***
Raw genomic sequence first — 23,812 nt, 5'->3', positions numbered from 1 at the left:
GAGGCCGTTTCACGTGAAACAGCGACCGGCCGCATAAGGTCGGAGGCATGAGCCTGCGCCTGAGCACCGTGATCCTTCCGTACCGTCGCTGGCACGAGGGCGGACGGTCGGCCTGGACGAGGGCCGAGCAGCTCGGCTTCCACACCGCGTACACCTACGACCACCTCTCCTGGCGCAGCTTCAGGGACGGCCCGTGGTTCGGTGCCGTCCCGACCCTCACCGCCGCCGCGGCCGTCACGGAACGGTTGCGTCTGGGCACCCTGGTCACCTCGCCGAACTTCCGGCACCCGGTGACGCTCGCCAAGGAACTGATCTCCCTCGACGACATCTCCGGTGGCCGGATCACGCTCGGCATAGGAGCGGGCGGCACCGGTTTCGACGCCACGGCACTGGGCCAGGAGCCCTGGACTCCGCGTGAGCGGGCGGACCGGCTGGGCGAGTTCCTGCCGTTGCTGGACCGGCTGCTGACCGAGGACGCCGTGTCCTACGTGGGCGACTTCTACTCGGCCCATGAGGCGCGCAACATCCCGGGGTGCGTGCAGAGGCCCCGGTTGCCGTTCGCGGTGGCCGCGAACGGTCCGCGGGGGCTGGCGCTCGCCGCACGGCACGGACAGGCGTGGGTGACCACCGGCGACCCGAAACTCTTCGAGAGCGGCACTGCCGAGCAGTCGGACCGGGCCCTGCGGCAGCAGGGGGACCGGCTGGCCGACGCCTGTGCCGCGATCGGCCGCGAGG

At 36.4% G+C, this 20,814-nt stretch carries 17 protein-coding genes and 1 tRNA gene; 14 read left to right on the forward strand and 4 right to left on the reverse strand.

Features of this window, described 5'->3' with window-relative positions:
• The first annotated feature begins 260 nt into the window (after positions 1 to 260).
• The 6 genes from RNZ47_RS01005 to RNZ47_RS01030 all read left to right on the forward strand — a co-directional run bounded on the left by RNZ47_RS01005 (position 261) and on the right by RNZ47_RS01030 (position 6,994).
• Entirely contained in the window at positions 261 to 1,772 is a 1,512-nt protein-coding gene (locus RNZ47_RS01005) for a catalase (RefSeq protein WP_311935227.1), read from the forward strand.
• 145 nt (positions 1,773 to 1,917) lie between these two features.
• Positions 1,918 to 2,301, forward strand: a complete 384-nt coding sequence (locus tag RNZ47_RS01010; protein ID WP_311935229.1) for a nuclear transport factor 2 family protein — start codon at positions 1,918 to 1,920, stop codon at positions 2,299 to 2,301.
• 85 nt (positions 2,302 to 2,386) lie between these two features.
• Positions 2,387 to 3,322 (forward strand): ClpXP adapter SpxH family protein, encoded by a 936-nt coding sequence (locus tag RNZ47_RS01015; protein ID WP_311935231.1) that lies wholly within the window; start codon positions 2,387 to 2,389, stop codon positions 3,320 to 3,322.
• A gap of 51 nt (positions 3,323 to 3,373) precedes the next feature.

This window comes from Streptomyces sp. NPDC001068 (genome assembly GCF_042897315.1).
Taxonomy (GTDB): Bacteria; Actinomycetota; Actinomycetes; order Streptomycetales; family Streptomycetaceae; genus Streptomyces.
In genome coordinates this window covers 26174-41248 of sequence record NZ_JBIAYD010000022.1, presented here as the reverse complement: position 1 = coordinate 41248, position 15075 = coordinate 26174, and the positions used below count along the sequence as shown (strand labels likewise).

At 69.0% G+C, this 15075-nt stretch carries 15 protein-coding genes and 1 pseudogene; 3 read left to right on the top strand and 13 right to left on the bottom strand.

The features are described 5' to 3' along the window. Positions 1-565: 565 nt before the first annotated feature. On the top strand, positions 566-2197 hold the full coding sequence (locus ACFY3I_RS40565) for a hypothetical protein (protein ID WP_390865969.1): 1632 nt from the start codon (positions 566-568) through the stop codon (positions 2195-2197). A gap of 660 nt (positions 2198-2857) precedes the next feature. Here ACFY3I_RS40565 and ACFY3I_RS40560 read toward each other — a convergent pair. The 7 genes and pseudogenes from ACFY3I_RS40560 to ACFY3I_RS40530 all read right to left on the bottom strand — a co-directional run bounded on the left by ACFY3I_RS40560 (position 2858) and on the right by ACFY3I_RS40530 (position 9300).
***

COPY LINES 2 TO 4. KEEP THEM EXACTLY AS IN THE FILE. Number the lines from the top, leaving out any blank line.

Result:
GAGGCCGTTTCACGTGAAACAGCGACCGGCCGCATAAGGTCGGAGGCATGAGCCTGCGCCTGAGCACCGTGATCCTTCCGTACCGTCGCTGGCACGAGGGCGGACGGTCGGCCTGGACGAGGGCCGAGCAGCTCGGCTTCCACACCGCGTACACCTACGACCACCTCTCCTGGCGCAGCTTCAGGGACGGCCCGTGGTTCGGTGCCGTCCCGACCCTCACCGCCGCCGCGGCCGTCACGGAACGGTTGCGTCTGGGCACCCTGGTCACCTCGCCGAACTTCCGGCACCCGGTGACGCTCGCCAAGGAACTGATCTCCCTCGACGACATCTCCGGTGGCCGGATCACGCTCGGCATAGGAGCGGGCGGCACCGGTTTCGACGCCACGGCACTGGGCCAGGAGCCCTGGACTCCGCGTGAGCGGGCGGACCGGCTGGGCGAGTTCCTGCCGTTGCTGGACCGGCTGCTGACCGAGGACGCCGTGTCCTACGTGGGCGACTTCTACTCGGCCCATGAGGCGCGCAACATCCCGGGGTGCGTGCAGAGGCCCCGGTTGCCGTTCGCGGTGGCCGCGAACGGTCCGCGGGGGCTGGCGCTCGCCGCACGGCACGGACAGGCGTGGGTGACCACCGGCGACCCGAAACTCTTCGAGAGCGGCACTGCCGAGCAGTCGGACCGGGCCCTGCGGCAGCAGGGGGACCGGCTGGCCGACGCCTGTGCCGCGATCGGCCGCGAGG

At 36.4% G+C, this 20,814-nt stretch carries 17 protein-coding genes and 1 tRNA gene; 14 read left to right on the forward strand and 4 right to left on the reverse strand.

Features of this window, described 5'->3' with window-relative positions: